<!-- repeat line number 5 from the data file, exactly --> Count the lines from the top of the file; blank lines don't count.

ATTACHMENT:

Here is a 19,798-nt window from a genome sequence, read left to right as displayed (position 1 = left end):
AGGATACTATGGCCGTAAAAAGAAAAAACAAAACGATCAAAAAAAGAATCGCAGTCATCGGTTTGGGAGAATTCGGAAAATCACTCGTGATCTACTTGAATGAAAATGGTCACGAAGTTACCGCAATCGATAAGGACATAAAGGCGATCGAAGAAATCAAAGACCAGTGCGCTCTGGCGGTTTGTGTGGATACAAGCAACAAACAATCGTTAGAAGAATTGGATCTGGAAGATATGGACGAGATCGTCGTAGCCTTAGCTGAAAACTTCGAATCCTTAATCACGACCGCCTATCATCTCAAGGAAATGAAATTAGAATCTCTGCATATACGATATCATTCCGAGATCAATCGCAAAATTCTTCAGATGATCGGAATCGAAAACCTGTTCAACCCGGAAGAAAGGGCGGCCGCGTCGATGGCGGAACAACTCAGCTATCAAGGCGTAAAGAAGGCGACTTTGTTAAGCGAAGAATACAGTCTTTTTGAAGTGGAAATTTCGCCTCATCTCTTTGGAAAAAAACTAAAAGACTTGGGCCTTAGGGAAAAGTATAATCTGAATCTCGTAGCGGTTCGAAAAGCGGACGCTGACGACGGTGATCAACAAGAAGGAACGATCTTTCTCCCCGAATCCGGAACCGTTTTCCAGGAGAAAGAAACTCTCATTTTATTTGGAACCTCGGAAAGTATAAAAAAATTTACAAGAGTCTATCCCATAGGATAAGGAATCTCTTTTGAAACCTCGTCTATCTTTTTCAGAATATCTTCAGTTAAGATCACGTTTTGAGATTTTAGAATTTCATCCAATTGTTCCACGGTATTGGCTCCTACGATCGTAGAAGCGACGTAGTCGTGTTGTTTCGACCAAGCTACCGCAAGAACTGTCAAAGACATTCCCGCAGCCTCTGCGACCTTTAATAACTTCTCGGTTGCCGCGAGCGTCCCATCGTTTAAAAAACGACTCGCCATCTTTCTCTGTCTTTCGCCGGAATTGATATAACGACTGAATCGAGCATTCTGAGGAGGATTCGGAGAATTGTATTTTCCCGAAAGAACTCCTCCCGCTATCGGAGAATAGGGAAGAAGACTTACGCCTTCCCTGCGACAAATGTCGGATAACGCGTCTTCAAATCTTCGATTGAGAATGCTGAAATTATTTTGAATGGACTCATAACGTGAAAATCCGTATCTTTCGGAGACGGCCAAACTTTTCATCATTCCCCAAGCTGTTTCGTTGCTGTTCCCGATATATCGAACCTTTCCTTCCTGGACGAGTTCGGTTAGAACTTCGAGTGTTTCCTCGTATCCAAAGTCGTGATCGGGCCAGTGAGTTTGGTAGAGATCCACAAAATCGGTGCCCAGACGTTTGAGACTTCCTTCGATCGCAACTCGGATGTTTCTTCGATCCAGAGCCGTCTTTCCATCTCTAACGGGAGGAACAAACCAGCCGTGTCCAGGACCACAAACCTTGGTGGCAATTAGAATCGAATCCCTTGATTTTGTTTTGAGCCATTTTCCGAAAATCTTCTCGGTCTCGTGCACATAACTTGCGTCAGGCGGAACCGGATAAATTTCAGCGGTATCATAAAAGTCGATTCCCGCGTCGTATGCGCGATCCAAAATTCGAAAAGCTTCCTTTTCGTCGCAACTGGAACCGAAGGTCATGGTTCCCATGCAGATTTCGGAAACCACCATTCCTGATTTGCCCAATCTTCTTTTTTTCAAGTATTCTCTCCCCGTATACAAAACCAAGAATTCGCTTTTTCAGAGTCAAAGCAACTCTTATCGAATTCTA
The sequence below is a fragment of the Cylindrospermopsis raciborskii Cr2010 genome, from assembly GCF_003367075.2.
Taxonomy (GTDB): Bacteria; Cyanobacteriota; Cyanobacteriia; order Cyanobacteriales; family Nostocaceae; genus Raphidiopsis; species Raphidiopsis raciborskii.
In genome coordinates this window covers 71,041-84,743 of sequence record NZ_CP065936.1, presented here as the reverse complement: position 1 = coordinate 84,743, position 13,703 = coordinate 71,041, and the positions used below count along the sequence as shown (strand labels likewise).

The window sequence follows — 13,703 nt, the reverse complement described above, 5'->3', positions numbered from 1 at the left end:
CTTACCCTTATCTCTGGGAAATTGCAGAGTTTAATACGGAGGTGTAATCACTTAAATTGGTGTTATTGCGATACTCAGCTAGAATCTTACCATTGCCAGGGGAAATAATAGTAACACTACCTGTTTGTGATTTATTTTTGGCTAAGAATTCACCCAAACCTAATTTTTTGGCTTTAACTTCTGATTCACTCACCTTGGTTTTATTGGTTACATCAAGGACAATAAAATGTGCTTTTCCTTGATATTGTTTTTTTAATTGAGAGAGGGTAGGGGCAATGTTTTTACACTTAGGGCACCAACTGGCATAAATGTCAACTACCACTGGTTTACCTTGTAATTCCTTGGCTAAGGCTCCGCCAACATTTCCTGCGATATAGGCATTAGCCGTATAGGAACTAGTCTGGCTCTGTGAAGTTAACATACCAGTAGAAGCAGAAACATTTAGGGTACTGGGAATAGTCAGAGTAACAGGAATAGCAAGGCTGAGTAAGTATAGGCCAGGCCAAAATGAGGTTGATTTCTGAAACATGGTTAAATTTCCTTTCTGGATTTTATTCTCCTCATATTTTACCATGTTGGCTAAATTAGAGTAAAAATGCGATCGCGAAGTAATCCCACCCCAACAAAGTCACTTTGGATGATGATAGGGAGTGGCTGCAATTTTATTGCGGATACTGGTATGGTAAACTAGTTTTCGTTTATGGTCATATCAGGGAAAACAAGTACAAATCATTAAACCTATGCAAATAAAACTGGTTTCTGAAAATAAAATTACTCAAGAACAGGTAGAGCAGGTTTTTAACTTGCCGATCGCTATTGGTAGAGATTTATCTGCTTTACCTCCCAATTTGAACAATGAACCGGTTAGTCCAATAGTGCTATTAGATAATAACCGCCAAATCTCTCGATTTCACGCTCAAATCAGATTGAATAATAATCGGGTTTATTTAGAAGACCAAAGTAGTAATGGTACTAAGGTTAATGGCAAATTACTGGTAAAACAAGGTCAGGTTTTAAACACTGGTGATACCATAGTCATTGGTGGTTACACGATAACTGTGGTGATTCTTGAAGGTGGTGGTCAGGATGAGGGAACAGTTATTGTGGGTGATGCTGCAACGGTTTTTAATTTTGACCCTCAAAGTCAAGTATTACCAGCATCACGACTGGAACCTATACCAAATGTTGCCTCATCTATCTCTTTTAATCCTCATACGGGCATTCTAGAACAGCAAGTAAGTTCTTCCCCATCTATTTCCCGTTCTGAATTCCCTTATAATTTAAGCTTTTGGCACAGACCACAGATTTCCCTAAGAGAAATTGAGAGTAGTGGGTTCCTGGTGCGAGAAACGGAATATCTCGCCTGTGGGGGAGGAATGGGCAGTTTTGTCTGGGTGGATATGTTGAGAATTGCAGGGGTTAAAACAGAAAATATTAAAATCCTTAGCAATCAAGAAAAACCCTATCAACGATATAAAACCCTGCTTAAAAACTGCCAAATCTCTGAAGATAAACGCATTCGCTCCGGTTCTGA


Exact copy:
In genome coordinates this window covers 71,041-84,743 of sequence record NZ_CP065936.1, presented here as the reverse complement: position 1 = coordinate 84,743, position 13,703 = coordinate 71,041, and the positions used below count along the sequence as shown (strand labels likewise).